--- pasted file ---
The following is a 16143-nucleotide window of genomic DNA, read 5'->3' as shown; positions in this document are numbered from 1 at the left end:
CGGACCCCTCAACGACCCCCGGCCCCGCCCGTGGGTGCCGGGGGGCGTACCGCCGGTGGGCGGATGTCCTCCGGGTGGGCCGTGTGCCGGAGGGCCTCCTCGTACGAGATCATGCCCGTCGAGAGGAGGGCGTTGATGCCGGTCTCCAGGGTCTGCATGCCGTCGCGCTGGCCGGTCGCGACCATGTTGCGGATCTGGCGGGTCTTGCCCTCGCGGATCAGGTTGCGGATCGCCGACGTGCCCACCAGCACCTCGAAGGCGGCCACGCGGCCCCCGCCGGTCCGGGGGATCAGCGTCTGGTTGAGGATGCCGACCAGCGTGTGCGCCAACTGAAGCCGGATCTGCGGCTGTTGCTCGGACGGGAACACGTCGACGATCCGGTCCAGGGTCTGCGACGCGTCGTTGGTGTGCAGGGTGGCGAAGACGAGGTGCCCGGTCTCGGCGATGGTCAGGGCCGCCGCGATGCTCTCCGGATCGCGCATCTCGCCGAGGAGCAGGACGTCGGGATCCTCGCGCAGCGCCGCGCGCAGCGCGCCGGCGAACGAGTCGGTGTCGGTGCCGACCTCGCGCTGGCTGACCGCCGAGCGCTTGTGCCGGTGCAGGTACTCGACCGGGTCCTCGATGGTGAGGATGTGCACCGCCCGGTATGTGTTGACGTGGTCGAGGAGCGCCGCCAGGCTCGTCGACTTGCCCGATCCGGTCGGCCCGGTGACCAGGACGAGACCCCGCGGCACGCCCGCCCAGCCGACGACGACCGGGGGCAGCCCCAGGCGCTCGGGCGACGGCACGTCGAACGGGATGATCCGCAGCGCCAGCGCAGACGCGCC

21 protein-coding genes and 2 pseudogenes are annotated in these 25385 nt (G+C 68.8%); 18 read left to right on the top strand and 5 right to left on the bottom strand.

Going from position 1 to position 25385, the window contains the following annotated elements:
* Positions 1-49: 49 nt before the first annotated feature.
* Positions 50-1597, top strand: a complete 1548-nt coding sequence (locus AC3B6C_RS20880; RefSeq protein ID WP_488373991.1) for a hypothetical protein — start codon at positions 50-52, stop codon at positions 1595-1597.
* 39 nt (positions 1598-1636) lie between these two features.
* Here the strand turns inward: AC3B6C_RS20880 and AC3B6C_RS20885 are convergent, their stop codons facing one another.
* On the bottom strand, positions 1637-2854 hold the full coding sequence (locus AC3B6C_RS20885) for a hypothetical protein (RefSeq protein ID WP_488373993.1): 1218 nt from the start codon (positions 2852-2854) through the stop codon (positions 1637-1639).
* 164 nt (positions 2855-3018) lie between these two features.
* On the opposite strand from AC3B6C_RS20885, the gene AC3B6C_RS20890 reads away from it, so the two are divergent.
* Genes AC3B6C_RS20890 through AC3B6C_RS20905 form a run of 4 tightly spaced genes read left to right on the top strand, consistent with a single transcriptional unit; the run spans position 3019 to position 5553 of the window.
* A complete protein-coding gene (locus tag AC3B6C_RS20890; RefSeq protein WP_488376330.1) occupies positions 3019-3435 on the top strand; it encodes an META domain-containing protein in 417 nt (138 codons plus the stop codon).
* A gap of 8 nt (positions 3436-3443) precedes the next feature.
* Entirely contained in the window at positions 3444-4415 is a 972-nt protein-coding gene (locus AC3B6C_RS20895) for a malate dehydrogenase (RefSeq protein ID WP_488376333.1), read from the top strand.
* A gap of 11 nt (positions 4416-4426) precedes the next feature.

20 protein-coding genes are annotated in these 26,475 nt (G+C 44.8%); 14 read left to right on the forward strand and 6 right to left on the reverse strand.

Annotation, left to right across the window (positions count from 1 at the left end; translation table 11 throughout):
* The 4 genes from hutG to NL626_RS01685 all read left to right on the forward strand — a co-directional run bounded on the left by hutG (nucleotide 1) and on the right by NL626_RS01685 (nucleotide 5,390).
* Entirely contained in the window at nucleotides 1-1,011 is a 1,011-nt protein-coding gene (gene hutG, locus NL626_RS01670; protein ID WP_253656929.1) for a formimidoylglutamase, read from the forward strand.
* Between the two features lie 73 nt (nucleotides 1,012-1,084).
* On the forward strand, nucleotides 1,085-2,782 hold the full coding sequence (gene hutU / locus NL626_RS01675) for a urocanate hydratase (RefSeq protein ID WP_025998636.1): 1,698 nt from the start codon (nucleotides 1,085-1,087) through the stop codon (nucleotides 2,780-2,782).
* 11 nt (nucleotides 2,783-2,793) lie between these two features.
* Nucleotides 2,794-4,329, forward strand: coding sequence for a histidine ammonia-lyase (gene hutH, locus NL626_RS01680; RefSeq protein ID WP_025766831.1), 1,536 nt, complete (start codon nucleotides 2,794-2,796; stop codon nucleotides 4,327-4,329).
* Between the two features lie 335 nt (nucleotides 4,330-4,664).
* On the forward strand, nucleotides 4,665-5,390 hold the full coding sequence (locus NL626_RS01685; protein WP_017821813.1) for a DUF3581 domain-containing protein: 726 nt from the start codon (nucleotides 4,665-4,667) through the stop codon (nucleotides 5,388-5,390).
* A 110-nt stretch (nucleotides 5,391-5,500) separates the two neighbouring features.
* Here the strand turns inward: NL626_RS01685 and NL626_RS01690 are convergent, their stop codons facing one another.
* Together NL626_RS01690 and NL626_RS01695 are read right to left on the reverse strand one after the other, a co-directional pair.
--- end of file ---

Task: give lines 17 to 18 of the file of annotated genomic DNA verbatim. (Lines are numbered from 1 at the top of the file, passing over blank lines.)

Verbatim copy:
20 protein-coding genes are annotated in these 26,475 nt (G+C 44.8%); 14 read left to right on the forward strand and 6 right to left on the reverse strand.

Annotation, left to right across the window (positions count from 1 at the left end; translation table 11 throughout):